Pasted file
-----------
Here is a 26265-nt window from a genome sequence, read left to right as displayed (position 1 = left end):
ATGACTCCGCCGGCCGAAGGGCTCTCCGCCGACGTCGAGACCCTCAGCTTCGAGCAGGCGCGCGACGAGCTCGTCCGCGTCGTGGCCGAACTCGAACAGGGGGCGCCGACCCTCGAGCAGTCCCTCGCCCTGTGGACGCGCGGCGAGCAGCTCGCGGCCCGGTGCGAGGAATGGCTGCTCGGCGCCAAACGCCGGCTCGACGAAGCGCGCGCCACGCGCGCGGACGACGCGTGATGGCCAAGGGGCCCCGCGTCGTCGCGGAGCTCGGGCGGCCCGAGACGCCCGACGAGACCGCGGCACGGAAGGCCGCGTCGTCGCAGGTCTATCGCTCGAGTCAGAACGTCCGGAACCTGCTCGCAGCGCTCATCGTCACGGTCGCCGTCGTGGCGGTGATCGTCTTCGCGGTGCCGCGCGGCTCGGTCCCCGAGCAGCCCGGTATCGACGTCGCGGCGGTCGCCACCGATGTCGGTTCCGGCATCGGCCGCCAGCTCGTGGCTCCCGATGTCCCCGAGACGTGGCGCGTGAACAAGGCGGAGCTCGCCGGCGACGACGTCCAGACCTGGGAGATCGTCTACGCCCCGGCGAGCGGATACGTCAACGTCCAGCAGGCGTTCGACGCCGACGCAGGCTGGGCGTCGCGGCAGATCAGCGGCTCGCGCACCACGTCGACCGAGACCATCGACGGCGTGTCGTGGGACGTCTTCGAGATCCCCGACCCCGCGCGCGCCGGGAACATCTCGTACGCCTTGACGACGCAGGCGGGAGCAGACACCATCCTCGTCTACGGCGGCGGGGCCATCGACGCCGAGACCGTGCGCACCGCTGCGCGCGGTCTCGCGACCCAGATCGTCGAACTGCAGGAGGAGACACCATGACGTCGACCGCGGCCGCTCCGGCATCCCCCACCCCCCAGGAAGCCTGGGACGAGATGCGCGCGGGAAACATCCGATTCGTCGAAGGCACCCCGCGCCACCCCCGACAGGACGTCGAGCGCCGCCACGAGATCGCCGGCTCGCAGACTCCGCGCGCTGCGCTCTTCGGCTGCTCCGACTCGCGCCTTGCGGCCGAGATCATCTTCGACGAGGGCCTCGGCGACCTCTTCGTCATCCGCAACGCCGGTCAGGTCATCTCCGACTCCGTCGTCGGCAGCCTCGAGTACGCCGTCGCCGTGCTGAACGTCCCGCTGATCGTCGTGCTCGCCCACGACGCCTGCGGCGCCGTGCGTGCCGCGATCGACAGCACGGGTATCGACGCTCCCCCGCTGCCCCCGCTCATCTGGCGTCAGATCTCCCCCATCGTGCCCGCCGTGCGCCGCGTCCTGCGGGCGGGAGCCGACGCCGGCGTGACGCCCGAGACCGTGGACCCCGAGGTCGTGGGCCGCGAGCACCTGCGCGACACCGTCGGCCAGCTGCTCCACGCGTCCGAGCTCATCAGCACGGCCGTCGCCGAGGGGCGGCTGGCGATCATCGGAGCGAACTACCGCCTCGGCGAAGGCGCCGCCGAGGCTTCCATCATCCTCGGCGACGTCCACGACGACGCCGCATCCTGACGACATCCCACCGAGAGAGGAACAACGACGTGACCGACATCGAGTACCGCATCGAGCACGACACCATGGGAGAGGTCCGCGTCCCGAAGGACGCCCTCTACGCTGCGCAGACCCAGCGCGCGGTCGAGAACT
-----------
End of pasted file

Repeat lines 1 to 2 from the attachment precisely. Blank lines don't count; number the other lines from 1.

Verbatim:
Here is a 26265-nt window from a genome sequence, read left to right as displayed (position 1 = left end):
ATGACTCCGCCGGCCGAAGGGCTCTCCGCCGACGTCGAGACCCTCAGCTTCGAGCAGGCGCGCGACGAGCTCGTCCGCGTCGTGGCCGAACTCGAACAGGGGGCGCCGACCCTCGAGCAGTCCCTCGCCCTGTGGACGCGCGGCGAGCAGCTCGCGGCCCGGTGCGAGGAATGGCTGCTCGGCGCCAAACGCCGGCTCGACGAAGCGCGCGCCACGCGCGCGGACGACGCGTGATGGCCAAGGGGCCCCGCGTCGTCGCGGAGCTCGGGCGGCCCGAGACGCCCGACGAGACCGCGGCACGGAAGGCCGCGTCGTCGCAGGTCTATCGCTCGAGTCAGAACGTCCGGAACCTGCTCGCAGCGCTCATCGTCACGGTCGCCGTCGTGGCGGTGATCGTCTTCGCGGTGCCGCGCGGCTCGGTCCCCGAGCAGCCCGGTATCGACGTCGCGGCGGTCGCCACCGATGTCGGTTCCGGCATCGGCCGCCAGCTCGTGGCTCCCGATGTCCCCGAGACGTGGCGCGTGAACAAGGCGGAGCTCGCCGGCGACGACGTCCAGACCTGGGAGATCGTCTACGCCCCGGCGAGCGGATACGTCAACGTCCAGCAGGCGTTCGACGCCGACGCAGGCTGGGCGTCGCGGCAGATCAGCGGCTCGCGCACCACGTCGACCGAGACCATCGACGGCGTGTCGTGGGACGTCTTCGAGATCCCCGACCCCGCGCGCGCCGGGAACATCTCGTACGCCTTGACGACGCAGGCGGGAGCAGACACCATCCTCGTCTACGGCGGCGGGGCCATCGACGCCGAGACCGTGCGCACCGCTGCGCGCGGTCTCGCGACCCAGATCGTCGAACTGCAGGAGGAGACACCATGACGTCGACCGCGGCCGCTCCGGCATCCCCCACCCCCCAGGAAGCCTGGGACGAGATGCGCGCGGGAAACATCCGATTCGTCGAAGGCACCCCGCGCCACCCCCGACAGGACGTCGAGCGCCGCCACGAGATCGCCGGCTCGCAGACTCCGCGCGCTGCGCTCTTCGGCTGCTCCGACTCGCGCCTTGCGGCCGAGATCATCTTCGACGAGGGCCTCGGCGACCTCTTCGTCATCCGCAACGCCGGTCAGGTCATCTCCGACTCCGTCGTCGGCAGCCTCGAGTACGCCGTCGCCGTGCTGAACGTCCCGCTGATCGTCGTGCTCGCCCACGACGCCTGCGGCGCCGTGCGTGCCGCGATCGACAGCACGGGTATCGACGCTCCCCCGCTGCCCCCGCTCATCTGGCGTCAGATCTCCCCCATCGTGCCCGCCGTGCGCCGCGTCCTGCGGGCGGGAGCCGACGCCGGCGTGACGCCCGAGACCGTGGACCCCGAGGTCGTGGGCCGCGAGCACCTGCGCGACACCGTCGGCCAGCTGCTCCACGCGTCCGAGCTCATCAGCACGGCCGTCGCCGAGGGGCGGCTGGCGATCATCGGAGCGAACTACCGCCTCGGCGAAGGCGCCGCCGAGGCTTCCATCATCCTCGGCGACGTCCACGACGACGCCGCATCCTGACGACATCCCACCGAGAGAGGAACAACGACGTGACCGACATCGAGTACCGCATCGAGCACGACACCATGGGAGAGGTCCGCGTCCCGAAGGACGCCCTCTACGCTGCGCAGACCCAGCGCGCGGTCGAGAACT